By the way, why are people so rude. Why couldn't the woman from the store just admire your jewelry and leave it at that. Why do people enjoy putting someone down. Who put her in charge of copyrights of another artists work. So many of the artists who come up with ideas, give classes on their technique. they wouldn't do that if they didn't expect people to use the technique to create their own art.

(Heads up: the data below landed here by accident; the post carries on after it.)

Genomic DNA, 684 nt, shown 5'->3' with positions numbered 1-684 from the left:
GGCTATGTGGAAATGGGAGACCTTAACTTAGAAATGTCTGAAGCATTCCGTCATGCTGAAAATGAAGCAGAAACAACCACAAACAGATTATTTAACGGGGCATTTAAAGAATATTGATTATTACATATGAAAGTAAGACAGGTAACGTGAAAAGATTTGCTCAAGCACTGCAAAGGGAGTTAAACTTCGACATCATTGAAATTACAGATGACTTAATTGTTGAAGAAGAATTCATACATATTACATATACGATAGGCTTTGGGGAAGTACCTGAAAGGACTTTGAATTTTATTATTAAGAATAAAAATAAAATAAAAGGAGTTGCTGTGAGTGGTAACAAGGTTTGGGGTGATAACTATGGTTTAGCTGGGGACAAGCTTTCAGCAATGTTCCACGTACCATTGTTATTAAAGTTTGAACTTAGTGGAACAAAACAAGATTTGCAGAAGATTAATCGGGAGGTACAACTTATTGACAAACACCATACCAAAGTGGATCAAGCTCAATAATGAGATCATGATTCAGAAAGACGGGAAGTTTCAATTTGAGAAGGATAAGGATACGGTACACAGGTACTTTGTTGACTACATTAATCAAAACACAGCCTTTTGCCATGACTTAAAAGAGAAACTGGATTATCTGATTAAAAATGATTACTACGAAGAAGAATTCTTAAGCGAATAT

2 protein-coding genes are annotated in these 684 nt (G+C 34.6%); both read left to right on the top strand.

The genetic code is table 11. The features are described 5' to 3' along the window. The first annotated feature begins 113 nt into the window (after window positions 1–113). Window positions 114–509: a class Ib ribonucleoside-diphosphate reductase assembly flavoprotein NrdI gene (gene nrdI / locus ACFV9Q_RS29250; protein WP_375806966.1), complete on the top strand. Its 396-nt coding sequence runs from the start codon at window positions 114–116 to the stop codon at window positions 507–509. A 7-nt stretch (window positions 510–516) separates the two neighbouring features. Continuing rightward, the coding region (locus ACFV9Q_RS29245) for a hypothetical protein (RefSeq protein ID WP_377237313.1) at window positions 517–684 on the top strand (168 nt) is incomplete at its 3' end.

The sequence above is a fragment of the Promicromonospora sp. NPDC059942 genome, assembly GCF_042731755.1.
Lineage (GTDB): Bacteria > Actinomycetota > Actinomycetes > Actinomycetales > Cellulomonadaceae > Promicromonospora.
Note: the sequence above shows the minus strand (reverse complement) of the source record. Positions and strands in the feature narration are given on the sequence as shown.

I say create what you love. promote it to the best of your ability and don't be afraid of a little competition it can only make you better.

christi friesen said...

Hi all! I get a little google alert sometimes about topics that interest me (and of course a blog with my name in it rates a look-see!)
I thought I'd come and share my comments too, as this is a subject very dear to me, and of great interest to most artists that sell what they create.